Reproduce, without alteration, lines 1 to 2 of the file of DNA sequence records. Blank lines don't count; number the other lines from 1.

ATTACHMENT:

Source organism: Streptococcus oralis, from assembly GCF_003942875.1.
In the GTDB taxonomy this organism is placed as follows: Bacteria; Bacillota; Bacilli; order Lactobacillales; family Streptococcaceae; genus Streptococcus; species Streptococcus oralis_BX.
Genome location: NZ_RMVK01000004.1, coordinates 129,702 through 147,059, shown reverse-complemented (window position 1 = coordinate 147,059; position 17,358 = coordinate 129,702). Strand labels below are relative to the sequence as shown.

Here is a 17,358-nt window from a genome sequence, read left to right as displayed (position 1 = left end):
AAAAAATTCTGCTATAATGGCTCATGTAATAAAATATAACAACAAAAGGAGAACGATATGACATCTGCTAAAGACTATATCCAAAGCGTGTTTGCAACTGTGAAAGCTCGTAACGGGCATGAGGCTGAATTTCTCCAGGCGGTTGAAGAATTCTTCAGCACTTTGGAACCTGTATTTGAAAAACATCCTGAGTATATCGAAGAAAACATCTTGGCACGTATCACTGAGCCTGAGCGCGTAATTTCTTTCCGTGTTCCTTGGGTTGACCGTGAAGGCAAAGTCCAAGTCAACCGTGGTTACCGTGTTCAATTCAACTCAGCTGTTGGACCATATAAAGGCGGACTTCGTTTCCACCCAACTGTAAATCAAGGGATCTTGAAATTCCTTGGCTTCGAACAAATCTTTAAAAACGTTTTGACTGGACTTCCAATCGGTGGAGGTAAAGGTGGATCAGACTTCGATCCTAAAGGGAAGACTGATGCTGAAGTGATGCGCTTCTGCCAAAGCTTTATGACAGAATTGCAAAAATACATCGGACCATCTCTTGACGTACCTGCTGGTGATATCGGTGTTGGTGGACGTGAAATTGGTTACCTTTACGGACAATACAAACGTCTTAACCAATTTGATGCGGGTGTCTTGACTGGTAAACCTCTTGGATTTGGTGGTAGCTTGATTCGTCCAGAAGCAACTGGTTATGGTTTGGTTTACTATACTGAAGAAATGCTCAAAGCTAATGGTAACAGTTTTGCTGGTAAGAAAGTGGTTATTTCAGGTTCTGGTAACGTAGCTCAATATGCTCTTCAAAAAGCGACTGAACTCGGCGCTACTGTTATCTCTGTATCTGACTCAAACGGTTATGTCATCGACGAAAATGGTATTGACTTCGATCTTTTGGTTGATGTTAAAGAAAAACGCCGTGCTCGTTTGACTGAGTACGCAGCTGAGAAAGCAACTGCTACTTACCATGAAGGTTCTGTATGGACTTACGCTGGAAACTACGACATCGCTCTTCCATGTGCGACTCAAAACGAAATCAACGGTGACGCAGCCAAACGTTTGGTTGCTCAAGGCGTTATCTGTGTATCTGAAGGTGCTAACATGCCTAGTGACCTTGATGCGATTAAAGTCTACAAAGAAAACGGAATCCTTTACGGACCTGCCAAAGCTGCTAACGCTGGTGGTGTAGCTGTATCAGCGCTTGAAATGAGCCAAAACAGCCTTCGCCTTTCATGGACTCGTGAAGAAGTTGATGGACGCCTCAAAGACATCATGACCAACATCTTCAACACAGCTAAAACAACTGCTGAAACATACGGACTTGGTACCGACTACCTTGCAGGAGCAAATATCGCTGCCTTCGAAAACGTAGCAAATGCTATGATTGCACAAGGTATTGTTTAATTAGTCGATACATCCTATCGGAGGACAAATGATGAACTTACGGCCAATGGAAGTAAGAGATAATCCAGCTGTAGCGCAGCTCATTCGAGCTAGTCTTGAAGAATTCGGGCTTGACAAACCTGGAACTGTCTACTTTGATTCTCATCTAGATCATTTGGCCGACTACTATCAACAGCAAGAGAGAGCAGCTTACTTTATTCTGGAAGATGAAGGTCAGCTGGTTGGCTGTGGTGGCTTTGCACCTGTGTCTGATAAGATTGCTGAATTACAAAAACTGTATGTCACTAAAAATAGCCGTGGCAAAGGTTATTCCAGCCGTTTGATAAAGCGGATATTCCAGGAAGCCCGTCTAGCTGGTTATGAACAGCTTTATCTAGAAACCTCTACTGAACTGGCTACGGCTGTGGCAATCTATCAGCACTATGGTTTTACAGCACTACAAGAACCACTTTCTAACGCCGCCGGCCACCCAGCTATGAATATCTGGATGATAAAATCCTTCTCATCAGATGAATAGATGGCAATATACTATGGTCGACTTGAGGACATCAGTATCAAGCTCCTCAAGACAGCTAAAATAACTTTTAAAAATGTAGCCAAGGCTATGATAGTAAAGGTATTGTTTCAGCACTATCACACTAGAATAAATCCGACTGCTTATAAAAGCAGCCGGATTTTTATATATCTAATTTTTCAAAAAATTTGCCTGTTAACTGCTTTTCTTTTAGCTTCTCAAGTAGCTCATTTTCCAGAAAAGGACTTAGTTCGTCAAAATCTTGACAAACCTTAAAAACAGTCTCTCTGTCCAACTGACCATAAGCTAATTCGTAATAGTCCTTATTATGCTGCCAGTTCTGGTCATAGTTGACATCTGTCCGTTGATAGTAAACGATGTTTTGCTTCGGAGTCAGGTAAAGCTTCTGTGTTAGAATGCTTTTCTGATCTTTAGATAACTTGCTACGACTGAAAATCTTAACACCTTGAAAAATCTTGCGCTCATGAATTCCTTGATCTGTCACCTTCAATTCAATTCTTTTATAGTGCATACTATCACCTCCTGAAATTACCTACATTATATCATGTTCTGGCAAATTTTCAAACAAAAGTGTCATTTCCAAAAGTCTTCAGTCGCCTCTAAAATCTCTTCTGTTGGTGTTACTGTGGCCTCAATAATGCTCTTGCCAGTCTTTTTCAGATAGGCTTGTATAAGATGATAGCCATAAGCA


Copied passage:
Source organism: Streptococcus oralis, from assembly GCF_003942875.1.
In the GTDB taxonomy this organism is placed as follows: Bacteria; Bacillota; Bacilli; order Lactobacillales; family Streptococcaceae; genus Streptococcus; species Streptococcus oralis_BX.